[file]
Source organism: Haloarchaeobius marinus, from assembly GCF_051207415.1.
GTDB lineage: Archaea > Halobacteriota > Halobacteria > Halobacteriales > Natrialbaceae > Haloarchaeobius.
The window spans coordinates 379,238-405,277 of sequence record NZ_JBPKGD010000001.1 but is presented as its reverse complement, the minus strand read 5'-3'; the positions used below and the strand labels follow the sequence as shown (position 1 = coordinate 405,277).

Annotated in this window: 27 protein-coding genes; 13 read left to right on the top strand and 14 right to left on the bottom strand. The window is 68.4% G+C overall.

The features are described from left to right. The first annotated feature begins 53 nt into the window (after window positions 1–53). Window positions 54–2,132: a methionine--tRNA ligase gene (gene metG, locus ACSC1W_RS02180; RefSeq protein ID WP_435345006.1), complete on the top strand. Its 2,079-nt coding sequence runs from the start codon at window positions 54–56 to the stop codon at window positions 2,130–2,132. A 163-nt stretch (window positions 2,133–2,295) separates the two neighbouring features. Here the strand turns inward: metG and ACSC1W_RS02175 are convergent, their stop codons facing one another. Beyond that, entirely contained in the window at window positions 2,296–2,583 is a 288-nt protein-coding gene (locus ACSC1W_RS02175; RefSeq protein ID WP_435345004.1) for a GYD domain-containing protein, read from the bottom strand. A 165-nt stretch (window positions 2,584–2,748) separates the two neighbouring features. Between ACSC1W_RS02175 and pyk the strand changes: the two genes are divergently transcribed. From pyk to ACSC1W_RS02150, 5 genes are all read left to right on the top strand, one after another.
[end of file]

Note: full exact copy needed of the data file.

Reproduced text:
Source organism: Haloarchaeobius marinus, from assembly GCF_051207415.1.
GTDB lineage: Archaea > Halobacteriota > Halobacteria > Halobacteriales > Natrialbaceae > Haloarchaeobius.
The window spans coordinates 379,238-405,277 of sequence record NZ_JBPKGD010000001.1 but is presented as its reverse complement, the minus strand read 5'-3'; the positions used below and the strand labels follow the sequence as shown (position 1 = coordinate 405,277).

Annotated in this window: 27 protein-coding genes; 13 read left to right on the top strand and 14 right to left on the bottom strand. The window is 68.4% G+C overall.

The features are described from left to right. The first annotated feature begins 53 nt into the window (after window positions 1–53). Window positions 54–2,132: a methionine--tRNA ligase gene (gene metG, locus ACSC1W_RS02180; RefSeq protein ID WP_435345006.1), complete on the top strand. Its 2,079-nt coding sequence runs from the start codon at window positions 54–56 to the stop codon at window positions 2,130–2,132. A 163-nt stretch (window positions 2,133–2,295) separates the two neighbouring features. Here the strand turns inward: metG and ACSC1W_RS02175 are convergent, their stop codons facing one another. Beyond that, entirely contained in the window at window positions 2,296–2,583 is a 288-nt protein-coding gene (locus ACSC1W_RS02175; RefSeq protein ID WP_435345004.1) for a GYD domain-containing protein, read from the bottom strand. A 165-nt stretch (window positions 2,584–2,748) separates the two neighbouring features. Between ACSC1W_RS02175 and pyk the strand changes: the two genes are divergently transcribed. From pyk to ACSC1W_RS02150, 5 genes are all read left to right on the top strand, one after another.